is a professor for IT security and an IT security and data protection consultant. Traveling extensively both privately and for his job, Prof. Dr. Tobias Eggendorfer has spent a fair bit of time roaming airports and looking at the earth from above. Today he’s sharing with us his experience as a frequent flyer.
Thank you for being with us today! How is traveling related to your job and how often do you usually travel?
All of my jobs require their share of travel: As a professor I need to attend conferences, meet colleagues, run summer schools or other international projects. As a consultant some of my customers want me to attend conferences, meetings, or just stop by at their respective office location. Unfortunately I also got infected with the travel bug outside my professional life…
What’s most important to you when traveling?
I often use travel time to get some work done, clear out my email inbox – such as answering to the interview. This means I need my laptop to be working and time, to get my mails typed. For the laptop to be working, power plugs are a necessity, network access sometimes handy.
For me to be able to work some privacy and time are required. Privacy is easiest provided with technology, such as privacy filters for the screen or a place where I could sit without being disturbed. Ideally this happens while being moved.
What are your tips for traveling light?
Being in IT I’ve got the advantage of rarely having to adhere to a very formal dress code, jeans and shirts pack fairly lightly. I also use a very light carry on trolley and try to restrict myself to that trolley.
What do you enjoy doing on the plane?
I often just get some work done, if there is time left and the class of travel provides me with the benefit of a choice of wine, I usually try to taste them for the sake of curiosity. I also enjoy reading books, where I prefer an actual printed book over ebooks, despite the weight disadvantage. But turning pages is a part of reading as well as not having to stare at yet another screen. I usually don’t use the entertainment system except for listening to some music or checking the map.
What are, in your opinion, the main benefits of a high frequent flyer status?
It speeds up the access to the aircraft at the airport, from check-in trough security to boarding, saving time. That time I rather spend in an airport lounge in a quiet corner getting my work done and potentially sipping a cup of coffee.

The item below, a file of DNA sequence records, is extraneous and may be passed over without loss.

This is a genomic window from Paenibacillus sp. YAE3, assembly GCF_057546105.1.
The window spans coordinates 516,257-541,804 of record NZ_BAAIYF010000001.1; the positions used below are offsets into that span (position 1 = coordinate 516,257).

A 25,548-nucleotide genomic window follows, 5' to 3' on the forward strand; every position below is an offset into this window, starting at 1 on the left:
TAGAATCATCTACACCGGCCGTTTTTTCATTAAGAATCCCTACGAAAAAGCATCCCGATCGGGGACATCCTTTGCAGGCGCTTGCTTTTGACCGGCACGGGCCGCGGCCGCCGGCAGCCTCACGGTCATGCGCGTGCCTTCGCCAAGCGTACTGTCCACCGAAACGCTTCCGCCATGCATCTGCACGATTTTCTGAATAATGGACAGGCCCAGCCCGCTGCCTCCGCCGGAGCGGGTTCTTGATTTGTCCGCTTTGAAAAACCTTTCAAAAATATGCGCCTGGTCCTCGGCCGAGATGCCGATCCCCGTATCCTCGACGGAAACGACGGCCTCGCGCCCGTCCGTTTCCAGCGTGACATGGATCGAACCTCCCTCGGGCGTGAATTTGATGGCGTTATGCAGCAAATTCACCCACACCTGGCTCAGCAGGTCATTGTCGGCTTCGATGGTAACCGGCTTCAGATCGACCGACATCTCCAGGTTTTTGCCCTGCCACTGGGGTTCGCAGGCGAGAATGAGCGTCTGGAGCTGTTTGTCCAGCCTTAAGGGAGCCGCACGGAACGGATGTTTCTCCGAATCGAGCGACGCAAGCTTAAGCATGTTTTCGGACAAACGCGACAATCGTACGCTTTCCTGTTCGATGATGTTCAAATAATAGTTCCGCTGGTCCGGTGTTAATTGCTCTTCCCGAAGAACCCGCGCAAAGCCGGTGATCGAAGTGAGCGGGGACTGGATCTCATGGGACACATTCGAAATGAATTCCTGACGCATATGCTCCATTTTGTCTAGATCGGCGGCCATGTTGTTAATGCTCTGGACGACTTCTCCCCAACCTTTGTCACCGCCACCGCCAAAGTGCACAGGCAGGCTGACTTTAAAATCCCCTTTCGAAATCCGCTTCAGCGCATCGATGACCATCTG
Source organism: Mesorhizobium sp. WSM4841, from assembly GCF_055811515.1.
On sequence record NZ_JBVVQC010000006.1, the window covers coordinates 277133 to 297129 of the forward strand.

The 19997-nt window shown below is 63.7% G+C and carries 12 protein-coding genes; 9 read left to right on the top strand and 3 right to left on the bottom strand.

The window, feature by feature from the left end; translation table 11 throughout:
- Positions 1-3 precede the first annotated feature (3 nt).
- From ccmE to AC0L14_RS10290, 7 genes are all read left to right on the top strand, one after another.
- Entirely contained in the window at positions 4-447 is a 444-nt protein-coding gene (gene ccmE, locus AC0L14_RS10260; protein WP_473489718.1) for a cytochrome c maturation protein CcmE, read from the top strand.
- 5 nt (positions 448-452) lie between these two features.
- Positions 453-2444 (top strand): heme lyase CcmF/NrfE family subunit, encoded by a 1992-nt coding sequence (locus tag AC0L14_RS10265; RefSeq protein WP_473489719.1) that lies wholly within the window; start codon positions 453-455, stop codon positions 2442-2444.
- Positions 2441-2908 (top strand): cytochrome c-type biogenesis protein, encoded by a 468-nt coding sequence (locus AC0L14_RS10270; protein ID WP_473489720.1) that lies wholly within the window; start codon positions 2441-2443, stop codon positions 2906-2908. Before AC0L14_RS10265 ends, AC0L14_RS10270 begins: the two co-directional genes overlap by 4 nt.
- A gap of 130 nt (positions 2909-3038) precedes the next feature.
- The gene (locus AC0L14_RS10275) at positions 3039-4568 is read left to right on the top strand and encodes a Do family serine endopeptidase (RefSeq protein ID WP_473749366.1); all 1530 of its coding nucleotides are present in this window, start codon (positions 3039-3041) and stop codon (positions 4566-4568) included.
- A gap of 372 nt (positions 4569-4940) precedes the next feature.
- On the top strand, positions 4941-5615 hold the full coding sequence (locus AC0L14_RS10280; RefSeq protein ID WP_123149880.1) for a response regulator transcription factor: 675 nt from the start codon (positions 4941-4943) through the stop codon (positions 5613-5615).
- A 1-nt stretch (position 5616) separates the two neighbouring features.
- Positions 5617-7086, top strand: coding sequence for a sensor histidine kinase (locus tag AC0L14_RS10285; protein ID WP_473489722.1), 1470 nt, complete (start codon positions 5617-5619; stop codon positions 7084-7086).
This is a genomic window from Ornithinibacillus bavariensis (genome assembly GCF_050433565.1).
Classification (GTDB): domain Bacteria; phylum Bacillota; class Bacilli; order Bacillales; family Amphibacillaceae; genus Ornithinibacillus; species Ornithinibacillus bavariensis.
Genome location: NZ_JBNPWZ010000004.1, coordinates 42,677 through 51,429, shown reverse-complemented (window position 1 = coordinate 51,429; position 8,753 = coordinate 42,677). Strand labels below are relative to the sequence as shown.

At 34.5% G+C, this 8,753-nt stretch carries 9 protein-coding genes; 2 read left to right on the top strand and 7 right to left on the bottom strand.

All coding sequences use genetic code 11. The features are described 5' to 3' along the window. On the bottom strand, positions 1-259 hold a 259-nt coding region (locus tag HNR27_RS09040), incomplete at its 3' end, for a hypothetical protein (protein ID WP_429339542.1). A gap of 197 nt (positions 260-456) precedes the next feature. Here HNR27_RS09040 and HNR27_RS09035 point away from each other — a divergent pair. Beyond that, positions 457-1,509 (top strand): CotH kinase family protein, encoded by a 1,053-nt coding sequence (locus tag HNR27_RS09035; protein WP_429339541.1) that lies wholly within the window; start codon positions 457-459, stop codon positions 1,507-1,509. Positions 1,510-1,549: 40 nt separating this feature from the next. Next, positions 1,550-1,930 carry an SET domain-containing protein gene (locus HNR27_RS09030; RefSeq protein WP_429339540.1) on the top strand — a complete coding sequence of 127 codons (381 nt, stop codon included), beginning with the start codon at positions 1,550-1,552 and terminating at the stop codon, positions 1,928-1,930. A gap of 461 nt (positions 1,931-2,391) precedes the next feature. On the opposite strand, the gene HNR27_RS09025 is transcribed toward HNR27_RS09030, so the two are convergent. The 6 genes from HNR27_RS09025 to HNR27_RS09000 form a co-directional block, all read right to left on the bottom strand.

It should also be helpful in case of irregularities, which however depends on the airline. Some do care and provide specific phone numbers, others however just ignore the fact. I recently had to sit for 1.25 hours on the phone trying to rebook an American Airlines flight that had been rebooked by the airline.
What would make traveling even more pleasant for you?
If airlines would stick to their promises and provide the service they advertise: There are airports where fast lanes converge with the regular lane, creating awkward situations and slowing the process – Munich 1B being an example of how not to do it.
Qualified staff at security check points working efficiently. Hamburg airport is the bad example this time, with very slow and unfriendly staff compared to, say, Munich. I won’t discuss Frankfurt at this point, which is just a plain mess.
Another pet peeve of mine are codeshares: This usually ends in chaos, no lounge access anywhere, miles not being credited, seats cannot be reserved, in case of irregularities both the operating airlines and the codeshare partner start shifting responsibilities. If we got rid of these, travel would be much easier.
I’d also love hotels to allow check-in and -out at any time, rather than being forced into the 15:00 – 11:00 pattern, which is usually not compatible with flight times. Looking at the few occasions I actually asked for an early check-in or late check-out compared to nights I checked in at 22:00 and out at 6 the next morning, it shouldn’t be too hard to accommodate.
While looking at wishes: Proper coffee would just be great as well…
What’s your craziest travel story?
Being very much into data protection and IT security, I don’t really like driving modern cars for them being hackable and often transmitting data to their manufacturers. Although I do quite a lot of their maintenance myself, with some hundred thousand kilometers under the belt sometimes parts might fail leaving me stranded. Once a few weeks before Christmas late in the evening driving home somewhere close to the middle of nowhere the alternator had failed, which I realized thanks to the lights going darker and the radio playing more atmospheric noise. I rolled to a halt near a farm gate, just off the road shoulder – so at least my now dark car wasn’t an invisible traffic hazard.
When I stopped I noticed someone in a shed nearby, but first started checking on the alternator: Was the belt ok? All wires in place and properly connected? And all that jazz. The person collecting some wood for his heater in the shed asked me what I was doing. I explained to him that my car had broken down and I probably wouldn’t be able to fix it myself, so I would have to call a tow-truck.
I could hardly even grab my phone to ring the road-side assistance when I was invited to join him and his family inside, where I was offered cookies fresh from the oven – when the tow truck arrived I was actually happy my car had failed, having met this nice family.
Thank you very much for talking to us today! We wish you pleasant travels in the future!